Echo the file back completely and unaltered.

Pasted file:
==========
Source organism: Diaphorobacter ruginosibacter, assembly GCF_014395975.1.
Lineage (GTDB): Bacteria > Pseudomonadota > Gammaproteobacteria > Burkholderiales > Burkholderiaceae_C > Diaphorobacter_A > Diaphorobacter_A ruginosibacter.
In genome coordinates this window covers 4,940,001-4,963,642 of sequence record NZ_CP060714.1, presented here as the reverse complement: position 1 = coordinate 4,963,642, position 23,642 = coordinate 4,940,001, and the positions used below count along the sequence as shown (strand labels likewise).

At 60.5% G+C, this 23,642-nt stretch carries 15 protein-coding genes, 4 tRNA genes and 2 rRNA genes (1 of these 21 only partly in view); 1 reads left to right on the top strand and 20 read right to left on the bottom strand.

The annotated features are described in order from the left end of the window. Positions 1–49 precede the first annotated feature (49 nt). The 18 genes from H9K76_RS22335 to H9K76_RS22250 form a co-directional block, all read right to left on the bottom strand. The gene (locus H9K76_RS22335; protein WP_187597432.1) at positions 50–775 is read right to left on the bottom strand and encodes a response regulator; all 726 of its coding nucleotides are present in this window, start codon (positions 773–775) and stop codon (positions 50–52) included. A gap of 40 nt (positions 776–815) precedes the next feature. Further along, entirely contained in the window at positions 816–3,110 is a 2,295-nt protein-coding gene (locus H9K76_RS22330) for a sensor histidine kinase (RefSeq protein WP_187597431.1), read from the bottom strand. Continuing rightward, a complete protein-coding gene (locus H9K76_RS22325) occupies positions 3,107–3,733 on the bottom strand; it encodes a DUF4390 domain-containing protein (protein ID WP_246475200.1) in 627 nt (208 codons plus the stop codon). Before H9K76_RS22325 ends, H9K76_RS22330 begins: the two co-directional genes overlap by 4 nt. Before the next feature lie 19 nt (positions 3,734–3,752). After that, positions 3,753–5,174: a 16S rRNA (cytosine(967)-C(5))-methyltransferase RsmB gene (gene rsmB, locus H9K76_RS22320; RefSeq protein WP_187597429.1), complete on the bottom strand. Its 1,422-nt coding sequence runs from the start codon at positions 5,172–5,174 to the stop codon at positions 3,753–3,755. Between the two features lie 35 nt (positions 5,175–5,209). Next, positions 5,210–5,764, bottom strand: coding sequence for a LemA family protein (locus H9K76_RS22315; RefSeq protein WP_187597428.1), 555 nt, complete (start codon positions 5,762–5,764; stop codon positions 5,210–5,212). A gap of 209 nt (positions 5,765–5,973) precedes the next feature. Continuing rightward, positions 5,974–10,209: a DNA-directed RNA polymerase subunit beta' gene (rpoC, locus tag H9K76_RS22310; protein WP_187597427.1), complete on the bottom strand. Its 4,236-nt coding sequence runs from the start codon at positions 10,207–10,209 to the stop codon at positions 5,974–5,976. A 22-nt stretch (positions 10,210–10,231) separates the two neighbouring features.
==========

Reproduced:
Source organism: Diaphorobacter ruginosibacter, assembly GCF_014395975.1.
Lineage (GTDB): Bacteria > Pseudomonadota > Gammaproteobacteria > Burkholderiales > Burkholderiaceae_C > Diaphorobacter_A > Diaphorobacter_A ruginosibacter.
In genome coordinates this window covers 4,940,001-4,963,642 of sequence record NZ_CP060714.1, presented here as the reverse complement: position 1 = coordinate 4,963,642, position 23,642 = coordinate 4,940,001, and the positions used below count along the sequence as shown (strand labels likewise).

At 60.5% G+C, this 23,642-nt stretch carries 15 protein-coding genes, 4 tRNA genes and 2 rRNA genes (1 of these 21 only partly in view); 1 reads left to right on the top strand and 20 read right to left on the bottom strand.

The annotated features are described in order from the left end of the window. Positions 1–49 precede the first annotated feature (49 nt). The 18 genes from H9K76_RS22335 to H9K76_RS22250 form a co-directional block, all read right to left on the bottom strand. The gene (locus H9K76_RS22335; protein WP_187597432.1) at positions 50–775 is read right to left on the bottom strand and encodes a response regulator; all 726 of its coding nucleotides are present in this window, start codon (positions 773–775) and stop codon (positions 50–52) included. A gap of 40 nt (positions 776–815) precedes the next feature. Further along, entirely contained in the window at positions 816–3,110 is a 2,295-nt protein-coding gene (locus H9K76_RS22330) for a sensor histidine kinase (RefSeq protein WP_187597431.1), read from the bottom strand. Continuing rightward, a complete protein-coding gene (locus H9K76_RS22325) occupies positions 3,107–3,733 on the bottom strand; it encodes a DUF4390 domain-containing protein (protein ID WP_246475200.1) in 627 nt (208 codons plus the stop codon). Before H9K76_RS22325 ends, H9K76_RS22330 begins: the two co-directional genes overlap by 4 nt. Before the next feature lie 19 nt (positions 3,734–3,752). After that, positions 3,753–5,174: a 16S rRNA (cytosine(967)-C(5))-methyltransferase RsmB gene (gene rsmB, locus H9K76_RS22320; RefSeq protein WP_187597429.1), complete on the bottom strand. Its 1,422-nt coding sequence runs from the start codon at positions 5,172–5,174 to the stop codon at positions 3,753–3,755. Between the two features lie 35 nt (positions 5,175–5,209). Next, positions 5,210–5,764, bottom strand: coding sequence for a LemA family protein (locus H9K76_RS22315; RefSeq protein WP_187597428.1), 555 nt, complete (start codon positions 5,762–5,764; stop codon positions 5,210–5,212). A gap of 209 nt (positions 5,765–5,973) precedes the next feature. Continuing rightward, positions 5,974–10,209: a DNA-directed RNA polymerase subunit beta' gene (rpoC, locus tag H9K76_RS22310; protein WP_187597427.1), complete on the bottom strand. Its 4,236-nt coding sequence runs from the start codon at positions 10,207–10,209 to the stop codon at positions 5,974–5,976. A 22-nt stretch (positions 10,210–10,231) separates the two neighbouring features.